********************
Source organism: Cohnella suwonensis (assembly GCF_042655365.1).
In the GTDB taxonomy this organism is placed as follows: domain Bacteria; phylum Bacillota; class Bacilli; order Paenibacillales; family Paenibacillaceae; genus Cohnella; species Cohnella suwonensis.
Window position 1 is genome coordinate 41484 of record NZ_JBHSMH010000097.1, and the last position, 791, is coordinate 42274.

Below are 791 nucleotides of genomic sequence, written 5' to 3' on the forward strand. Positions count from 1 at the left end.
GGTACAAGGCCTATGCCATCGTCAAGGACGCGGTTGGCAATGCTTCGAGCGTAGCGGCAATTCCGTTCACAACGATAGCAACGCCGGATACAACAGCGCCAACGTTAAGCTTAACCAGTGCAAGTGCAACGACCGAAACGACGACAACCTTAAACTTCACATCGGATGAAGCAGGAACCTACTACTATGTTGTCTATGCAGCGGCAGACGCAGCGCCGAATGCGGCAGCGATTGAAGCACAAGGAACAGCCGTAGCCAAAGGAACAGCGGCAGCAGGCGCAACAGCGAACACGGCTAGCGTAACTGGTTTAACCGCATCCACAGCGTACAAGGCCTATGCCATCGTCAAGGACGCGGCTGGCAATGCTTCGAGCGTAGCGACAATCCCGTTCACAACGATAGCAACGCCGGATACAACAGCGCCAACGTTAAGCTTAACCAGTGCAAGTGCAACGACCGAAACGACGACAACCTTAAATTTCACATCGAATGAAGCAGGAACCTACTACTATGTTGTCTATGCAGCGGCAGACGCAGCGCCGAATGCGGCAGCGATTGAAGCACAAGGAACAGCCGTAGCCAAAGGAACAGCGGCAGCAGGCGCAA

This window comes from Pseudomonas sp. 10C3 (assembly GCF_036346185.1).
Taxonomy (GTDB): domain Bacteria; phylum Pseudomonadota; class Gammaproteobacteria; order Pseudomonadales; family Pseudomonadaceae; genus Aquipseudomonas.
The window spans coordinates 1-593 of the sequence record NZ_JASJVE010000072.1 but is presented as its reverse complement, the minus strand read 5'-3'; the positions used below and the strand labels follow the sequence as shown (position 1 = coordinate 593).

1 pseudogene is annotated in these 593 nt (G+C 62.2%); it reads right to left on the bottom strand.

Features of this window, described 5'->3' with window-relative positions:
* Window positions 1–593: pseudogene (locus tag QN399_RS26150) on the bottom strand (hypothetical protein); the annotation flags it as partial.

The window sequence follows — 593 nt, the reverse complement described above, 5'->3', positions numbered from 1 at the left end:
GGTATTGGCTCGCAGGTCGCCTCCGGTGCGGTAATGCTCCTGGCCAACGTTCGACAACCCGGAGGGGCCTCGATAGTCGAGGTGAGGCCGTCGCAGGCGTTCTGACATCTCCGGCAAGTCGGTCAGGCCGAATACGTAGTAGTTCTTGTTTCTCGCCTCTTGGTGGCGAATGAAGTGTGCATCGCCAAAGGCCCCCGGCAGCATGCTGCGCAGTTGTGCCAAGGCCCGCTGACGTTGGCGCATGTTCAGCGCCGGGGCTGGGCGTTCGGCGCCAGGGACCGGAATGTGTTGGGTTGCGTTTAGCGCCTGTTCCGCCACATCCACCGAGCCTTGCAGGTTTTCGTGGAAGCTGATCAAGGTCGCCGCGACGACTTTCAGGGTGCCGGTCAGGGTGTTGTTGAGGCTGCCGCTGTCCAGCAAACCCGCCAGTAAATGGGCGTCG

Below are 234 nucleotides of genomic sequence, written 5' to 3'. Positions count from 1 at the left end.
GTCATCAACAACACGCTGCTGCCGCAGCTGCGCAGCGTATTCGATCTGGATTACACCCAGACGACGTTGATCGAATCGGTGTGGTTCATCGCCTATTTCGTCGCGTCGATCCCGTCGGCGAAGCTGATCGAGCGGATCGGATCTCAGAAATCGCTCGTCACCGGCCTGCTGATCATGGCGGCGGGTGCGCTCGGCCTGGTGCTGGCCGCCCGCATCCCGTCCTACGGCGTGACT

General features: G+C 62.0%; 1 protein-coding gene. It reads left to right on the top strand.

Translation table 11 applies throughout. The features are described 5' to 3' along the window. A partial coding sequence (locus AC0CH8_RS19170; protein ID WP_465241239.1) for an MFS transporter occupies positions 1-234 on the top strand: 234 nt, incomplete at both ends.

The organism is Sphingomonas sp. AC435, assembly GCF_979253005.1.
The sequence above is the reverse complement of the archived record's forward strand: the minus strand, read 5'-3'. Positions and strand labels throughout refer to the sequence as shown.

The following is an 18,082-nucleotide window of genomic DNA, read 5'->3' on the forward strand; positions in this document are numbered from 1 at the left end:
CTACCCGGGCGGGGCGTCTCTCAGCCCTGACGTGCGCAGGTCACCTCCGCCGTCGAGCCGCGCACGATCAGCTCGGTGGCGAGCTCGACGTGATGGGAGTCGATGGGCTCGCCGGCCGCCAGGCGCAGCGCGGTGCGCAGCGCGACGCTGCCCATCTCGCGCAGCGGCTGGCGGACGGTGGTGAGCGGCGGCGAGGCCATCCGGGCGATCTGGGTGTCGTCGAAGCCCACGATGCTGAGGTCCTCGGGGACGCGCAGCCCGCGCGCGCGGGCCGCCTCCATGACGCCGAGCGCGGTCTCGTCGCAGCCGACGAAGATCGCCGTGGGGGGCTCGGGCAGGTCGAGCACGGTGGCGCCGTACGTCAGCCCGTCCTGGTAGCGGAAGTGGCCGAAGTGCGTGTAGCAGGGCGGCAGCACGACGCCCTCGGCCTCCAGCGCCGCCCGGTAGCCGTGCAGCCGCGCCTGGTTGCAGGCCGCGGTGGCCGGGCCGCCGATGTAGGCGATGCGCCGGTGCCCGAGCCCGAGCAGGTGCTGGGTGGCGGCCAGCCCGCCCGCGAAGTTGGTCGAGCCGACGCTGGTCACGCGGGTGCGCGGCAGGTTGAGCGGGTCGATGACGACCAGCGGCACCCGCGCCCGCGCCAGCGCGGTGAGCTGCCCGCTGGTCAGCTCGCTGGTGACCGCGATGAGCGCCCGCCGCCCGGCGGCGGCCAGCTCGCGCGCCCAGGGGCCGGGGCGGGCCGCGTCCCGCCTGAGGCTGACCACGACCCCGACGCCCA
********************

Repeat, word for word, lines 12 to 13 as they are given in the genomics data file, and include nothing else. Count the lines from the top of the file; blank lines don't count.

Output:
The window sequence follows — 593 nt, the reverse complement described above, 5'->3', positions numbered from 1 at the left end:
GGTATTGGCTCGCAGGTCGCCTCCGGTGCGGTAATGCTCCTGGCCAACGTTCGACAACCCGGAGGGGCCTCGATAGTCGAGGTGAGGCCGTCGCAGGCGTTCTGACATCTCCGGCAAGTCGGTCAGGCCGAATACGTAGTAGTTCTTGTTTCTCGCCTCTTGGTGGCGAATGAAGTGTGCATCGCCAAAGGCCCCCGGCAGCATGCTGCGCAGTTGTGCCAAGGCCCGCTGACGTTGGCGCATGTTCAGCGCCGGGGCTGGGCGTTCGGCGCCAGGGACCGGAATGTGTTGGGTTGCGTTTAGCGCCTGTTCCGCCACATCCACCGAGCCTTGCAGGTTTTCGTGGAAGCTGATCAAGGTCGCCGCGACGACTTTCAGGGTGCCGGTCAGGGTGTTGTTGAGGCTGCCGCTGTCCAGCAAACCCGCCAGTAAATGGGCGTCG